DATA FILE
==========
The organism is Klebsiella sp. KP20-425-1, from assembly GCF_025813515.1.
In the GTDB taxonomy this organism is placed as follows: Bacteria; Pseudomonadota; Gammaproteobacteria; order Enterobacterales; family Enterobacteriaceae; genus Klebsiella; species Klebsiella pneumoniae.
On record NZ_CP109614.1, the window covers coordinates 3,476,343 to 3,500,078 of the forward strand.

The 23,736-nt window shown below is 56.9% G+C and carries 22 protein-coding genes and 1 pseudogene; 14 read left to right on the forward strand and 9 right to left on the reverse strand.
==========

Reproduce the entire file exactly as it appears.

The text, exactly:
The organism is Klebsiella sp. KP20-425-1, from assembly GCF_025813515.1.
In the GTDB taxonomy this organism is placed as follows: Bacteria; Pseudomonadota; Gammaproteobacteria; order Enterobacterales; family Enterobacteriaceae; genus Klebsiella; species Klebsiella pneumoniae.
On record NZ_CP109614.1, the window covers coordinates 3,476,343 to 3,500,078 of the forward strand.

The 23,736-nt window shown below is 56.9% G+C and carries 22 protein-coding genes and 1 pseudogene; 14 read left to right on the forward strand and 9 right to left on the reverse strand.